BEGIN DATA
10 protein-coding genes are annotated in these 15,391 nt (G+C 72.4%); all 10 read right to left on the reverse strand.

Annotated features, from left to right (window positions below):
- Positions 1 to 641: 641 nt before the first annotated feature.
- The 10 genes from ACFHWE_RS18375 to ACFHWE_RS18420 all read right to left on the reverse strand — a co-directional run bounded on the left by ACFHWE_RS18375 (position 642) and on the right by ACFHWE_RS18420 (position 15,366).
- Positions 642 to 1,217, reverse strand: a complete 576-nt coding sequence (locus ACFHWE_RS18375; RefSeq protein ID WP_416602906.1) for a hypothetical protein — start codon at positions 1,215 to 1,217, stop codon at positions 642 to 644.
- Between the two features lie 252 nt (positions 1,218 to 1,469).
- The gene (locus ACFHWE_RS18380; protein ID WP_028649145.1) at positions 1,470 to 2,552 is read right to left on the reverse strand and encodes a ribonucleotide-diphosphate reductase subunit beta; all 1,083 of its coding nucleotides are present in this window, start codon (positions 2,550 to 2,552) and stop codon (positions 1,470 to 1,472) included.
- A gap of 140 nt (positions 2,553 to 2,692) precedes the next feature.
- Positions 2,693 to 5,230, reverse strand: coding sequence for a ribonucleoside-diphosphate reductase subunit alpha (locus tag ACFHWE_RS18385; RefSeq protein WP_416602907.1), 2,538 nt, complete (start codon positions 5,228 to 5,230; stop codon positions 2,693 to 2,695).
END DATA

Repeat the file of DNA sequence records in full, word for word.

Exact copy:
10 protein-coding genes are annotated in these 15,391 nt (G+C 72.4%); all 10 read right to left on the reverse strand.

Annotated features, from left to right (window positions below):
- Positions 1 to 641: 641 nt before the first annotated feature.
- The 10 genes from ACFHWE_RS18375 to ACFHWE_RS18420 all read right to left on the reverse strand — a co-directional run bounded on the left by ACFHWE_RS18375 (position 642) and on the right by ACFHWE_RS18420 (position 15,366).
- Positions 642 to 1,217, reverse strand: a complete 576-nt coding sequence (locus ACFHWE_RS18375; RefSeq protein ID WP_416602906.1) for a hypothetical protein — start codon at positions 1,215 to 1,217, stop codon at positions 642 to 644.
- Between the two features lie 252 nt (positions 1,218 to 1,469).
- The gene (locus ACFHWE_RS18380; protein ID WP_028649145.1) at positions 1,470 to 2,552 is read right to left on the reverse strand and encodes a ribonucleotide-diphosphate reductase subunit beta; all 1,083 of its coding nucleotides are present in this window, start codon (positions 2,550 to 2,552) and stop codon (positions 1,470 to 1,472) included.
- A gap of 140 nt (positions 2,553 to 2,692) precedes the next feature.
- Positions 2,693 to 5,230, reverse strand: coding sequence for a ribonucleoside-diphosphate reductase subunit alpha (locus tag ACFHWE_RS18385; RefSeq protein WP_416602907.1), 2,538 nt, complete (start codon positions 5,228 to 5,230; stop codon positions 2,693 to 2,695).